At lunch today I was reminded that the mythology of generational differences in the work place is still out there. You know, the belief that twenty year olds are dis-loyal gaming fanatics who lack discipline, focus and patience, while boomers are the opposite of all that, whatever that makes them. Whenever I hear this stuff I am reminded of a seminar I attended where David Foote, author of Boom, Bust and Echo, reminded us that twenty year olds have always behaved like twenty year olds, and forty year olds have always acted like forty year olds. I'm not sure we like to hear that stuff when we're forty but it's scientifically demonstrable.
I am amazed when I hear boomers criticizing the Gen X, Y and other alphabet cohorts. I was there when the boomers were twenty and what I remember was that we had long hair and beards and we demanded that society create jobs for us where there weren't any while simultaneously condemning the corporate life style of our parents. Yikes.
When I hear or see recruiters offering up stereotypes of potential employees I am reminded that laziness in thought and action is not the foundation of a good organization, let alone a great one. Often these very same recruiters complain about the lack of quality candidates, that they can't find anyone with experience and when they do, that experience has pummelled the creative life out of them. Where are the innovative mid-career professionals who we all know are the gold standard of candidate profiles, they cry.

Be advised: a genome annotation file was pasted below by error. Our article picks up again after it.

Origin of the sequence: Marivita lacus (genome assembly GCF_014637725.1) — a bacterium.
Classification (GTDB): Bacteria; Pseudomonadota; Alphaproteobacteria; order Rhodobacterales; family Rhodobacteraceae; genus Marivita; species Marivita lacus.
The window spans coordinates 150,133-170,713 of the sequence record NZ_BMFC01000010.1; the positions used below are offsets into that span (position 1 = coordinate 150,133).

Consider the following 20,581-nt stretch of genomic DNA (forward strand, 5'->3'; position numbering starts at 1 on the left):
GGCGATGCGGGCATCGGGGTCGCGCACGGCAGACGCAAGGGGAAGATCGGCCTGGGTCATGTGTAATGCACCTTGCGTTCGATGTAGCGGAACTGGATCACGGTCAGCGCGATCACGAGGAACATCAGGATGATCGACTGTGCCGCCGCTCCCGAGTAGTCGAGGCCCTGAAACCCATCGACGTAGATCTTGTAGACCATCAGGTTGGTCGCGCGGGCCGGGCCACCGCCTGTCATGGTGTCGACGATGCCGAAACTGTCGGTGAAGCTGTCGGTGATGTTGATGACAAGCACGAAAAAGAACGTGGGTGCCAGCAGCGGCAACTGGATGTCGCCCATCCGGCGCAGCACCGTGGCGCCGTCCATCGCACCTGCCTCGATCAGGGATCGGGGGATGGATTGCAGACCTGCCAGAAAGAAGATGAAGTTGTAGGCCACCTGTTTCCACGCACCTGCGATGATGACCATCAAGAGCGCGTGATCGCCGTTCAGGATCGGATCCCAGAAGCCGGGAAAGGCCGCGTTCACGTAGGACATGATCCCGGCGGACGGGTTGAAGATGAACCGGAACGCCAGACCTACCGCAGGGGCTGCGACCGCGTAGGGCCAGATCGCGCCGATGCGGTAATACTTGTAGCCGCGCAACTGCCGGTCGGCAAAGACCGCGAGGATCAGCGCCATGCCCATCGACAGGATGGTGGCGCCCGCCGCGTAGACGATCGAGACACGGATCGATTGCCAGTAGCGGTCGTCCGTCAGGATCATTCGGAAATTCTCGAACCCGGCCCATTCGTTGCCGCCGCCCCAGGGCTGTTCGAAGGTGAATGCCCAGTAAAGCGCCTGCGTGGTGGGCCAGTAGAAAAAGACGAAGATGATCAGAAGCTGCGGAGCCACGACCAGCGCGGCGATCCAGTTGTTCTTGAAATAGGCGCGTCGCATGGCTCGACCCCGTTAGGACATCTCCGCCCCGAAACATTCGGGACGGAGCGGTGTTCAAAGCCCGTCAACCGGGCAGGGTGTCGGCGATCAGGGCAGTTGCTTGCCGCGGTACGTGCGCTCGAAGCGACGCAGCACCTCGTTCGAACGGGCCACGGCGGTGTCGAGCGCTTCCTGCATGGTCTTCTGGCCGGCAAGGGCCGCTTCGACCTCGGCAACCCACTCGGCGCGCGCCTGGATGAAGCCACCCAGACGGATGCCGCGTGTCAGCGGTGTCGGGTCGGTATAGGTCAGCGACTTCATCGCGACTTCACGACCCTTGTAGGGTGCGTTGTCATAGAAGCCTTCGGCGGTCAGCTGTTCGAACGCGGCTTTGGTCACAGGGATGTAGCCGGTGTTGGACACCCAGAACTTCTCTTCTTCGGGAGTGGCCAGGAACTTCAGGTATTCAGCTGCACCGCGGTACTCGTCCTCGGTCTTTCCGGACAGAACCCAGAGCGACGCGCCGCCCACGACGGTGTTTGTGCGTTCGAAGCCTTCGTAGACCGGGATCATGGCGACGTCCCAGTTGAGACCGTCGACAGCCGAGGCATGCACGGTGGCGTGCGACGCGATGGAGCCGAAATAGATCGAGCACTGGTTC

May I offer the observation that talent is not age specific, passion can be found in seventy year olds and stupidity knows no age boundaries. Of course you want a diverse work force, you likely have a diverse customer base. Drop the ageism either young or old in your recruiting thinking, it is no more flattering than any of the other isms, like racism or sexism.